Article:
Some Coin Cleaning Methods

  From Jonathan (UK) :

It feels great to clean coins with stuff from around the house as it's sort of 'free' but often it really doesn't do the job, especially when the coin may be fragile, rare, etc.
The choice of best cleaning agents depend on what environment the coin has come from and what the over-lying layer is composed of. I can only speak from experience of coins from standard soil found in the UK which varies from sandy / peat / clay based. A specialist cleaning material based upon a 10% Sodium Hexametaphosphate / 90% good old water is excellent for soaking and will dissolve / loosen most deposits in a matter of minutes. Clean bronze / silver objects separately and take the coin / artifact out regularly to inspect removal of deposit and aid with soft bristle brush (old toothbrush). Once most of the calcium based deposits have come off I like to let the item dry. Bronze can then be brushed lightly with bristle brush and either dipped in molten micro crystalline wax or given light wipe with olive oil / petroleum jelly. This seals the surface to stop oxidation that is found (esp. 'bronze disease' on bronze / copper coins) and enhances the surface patina color. If the surface details are very slight on any type of coin (usually lowers value so no harm..) I rub with abrasive pencil eraser to lighten raised details to stand out from darker background. Silver coins can have final cleaning with neat trick (esp. good on medieval hammered coins from Europe)- take aluminum cooking foil, lay coin on flat piece of foil, spit (I kid you not!!) on coin and fold foil over to cover coin. Hold coin gently between finger and thumb and wait until heat generates (chemical reaction with surface deposits) you may also notice smell of rotten eggs. Do not leave too long or coin may be damaged - a little at a time is always best when cleaning. GENTLY wash and rub coin between finger and thumb and any legend details should stand out bright and shiny against a slighter darker background. I sometimes enhance the toning by application of very small amount of black shoe polish / wax then rub off again.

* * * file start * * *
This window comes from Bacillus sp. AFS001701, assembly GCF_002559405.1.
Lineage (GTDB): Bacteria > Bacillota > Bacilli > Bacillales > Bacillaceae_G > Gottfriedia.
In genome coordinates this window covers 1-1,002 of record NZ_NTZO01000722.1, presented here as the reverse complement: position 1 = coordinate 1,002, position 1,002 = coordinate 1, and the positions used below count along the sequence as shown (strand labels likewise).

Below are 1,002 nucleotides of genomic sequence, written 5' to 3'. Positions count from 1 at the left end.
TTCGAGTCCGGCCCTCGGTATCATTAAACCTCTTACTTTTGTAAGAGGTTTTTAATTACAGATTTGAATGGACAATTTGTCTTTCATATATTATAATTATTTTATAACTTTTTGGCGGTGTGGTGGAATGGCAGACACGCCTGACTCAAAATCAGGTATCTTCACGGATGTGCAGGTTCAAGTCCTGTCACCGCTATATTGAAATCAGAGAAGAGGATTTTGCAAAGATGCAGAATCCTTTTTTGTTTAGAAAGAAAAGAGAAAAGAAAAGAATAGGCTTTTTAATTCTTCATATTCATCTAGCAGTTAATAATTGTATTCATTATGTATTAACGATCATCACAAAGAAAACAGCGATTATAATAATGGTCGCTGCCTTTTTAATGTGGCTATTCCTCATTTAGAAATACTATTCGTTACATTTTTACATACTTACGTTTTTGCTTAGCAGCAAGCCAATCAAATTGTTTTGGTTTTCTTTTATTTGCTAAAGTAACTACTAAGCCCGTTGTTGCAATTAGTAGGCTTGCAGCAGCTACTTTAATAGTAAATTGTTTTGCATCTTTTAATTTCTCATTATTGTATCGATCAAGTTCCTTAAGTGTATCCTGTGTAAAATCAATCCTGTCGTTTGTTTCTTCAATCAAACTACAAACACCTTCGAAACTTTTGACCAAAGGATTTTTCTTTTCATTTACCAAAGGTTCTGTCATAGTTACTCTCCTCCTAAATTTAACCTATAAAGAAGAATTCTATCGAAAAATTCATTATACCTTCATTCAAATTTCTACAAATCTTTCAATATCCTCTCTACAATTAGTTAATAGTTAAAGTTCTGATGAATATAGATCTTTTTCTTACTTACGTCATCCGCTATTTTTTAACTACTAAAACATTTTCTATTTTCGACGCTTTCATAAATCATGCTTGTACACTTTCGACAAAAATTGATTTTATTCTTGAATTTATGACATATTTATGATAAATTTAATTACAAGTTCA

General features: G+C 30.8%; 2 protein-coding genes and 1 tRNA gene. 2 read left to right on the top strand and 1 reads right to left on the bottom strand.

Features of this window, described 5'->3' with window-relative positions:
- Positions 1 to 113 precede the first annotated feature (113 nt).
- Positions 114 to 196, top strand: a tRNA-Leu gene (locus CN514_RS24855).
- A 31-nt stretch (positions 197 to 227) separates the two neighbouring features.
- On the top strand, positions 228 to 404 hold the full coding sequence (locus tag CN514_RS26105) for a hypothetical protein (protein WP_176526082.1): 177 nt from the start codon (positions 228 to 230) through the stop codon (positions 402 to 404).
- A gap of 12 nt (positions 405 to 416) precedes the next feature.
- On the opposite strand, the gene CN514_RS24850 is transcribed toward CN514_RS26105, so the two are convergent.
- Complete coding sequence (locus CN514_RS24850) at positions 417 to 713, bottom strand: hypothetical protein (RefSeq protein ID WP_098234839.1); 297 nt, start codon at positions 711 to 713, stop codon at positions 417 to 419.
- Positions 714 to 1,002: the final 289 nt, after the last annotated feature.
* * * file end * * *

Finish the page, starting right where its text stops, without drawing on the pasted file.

Sorry so long but hope that may be useful.

From Andy Sabich:

We used these methods on several coins we found with great results.

I picked up an interesting trick from a fellow treasure hunter in Spain when my family and did some detecting there last summer on Roman sites. He works for the University and knows many of the archeologists there and what they do is one of the following:

1. Soak the coins in distilled water and then put them in the freezer. The water will have gotten into the dirt and the ice crystals expand and break the dirt apart. Several repetitions will be needed to completely remove the dirt; however, it does not damage the coin.

2. Spread a layer of Elmers white glue over the coin with the coin laying on a piece of wax paper. Let the glue dry and then pull it off the coin. Again, a layer of dirt will be pulled from the coin without damaging it. It will require several tries to clean it completely.

The Mayors Cleaning Method

For getting black tarnish off silver and also works well on nickels.
You need to go to the grocery store and pick up a box of Arm & Hammer washing soda
(not baking soda) available in the laundry detergent dept. Take a sheet of aluminum foil and fold it
into a strip about 2 inches wide. Place it in the bottom of a glass container and place the coins on top of it. Put a couple tablespoons of the washing soda over it and pour in boiling water till its covered with about an inch of water. When it stops fizzing take the coins out and rinse with water, or to shine them up nicely rub with a paste of baking soda and water.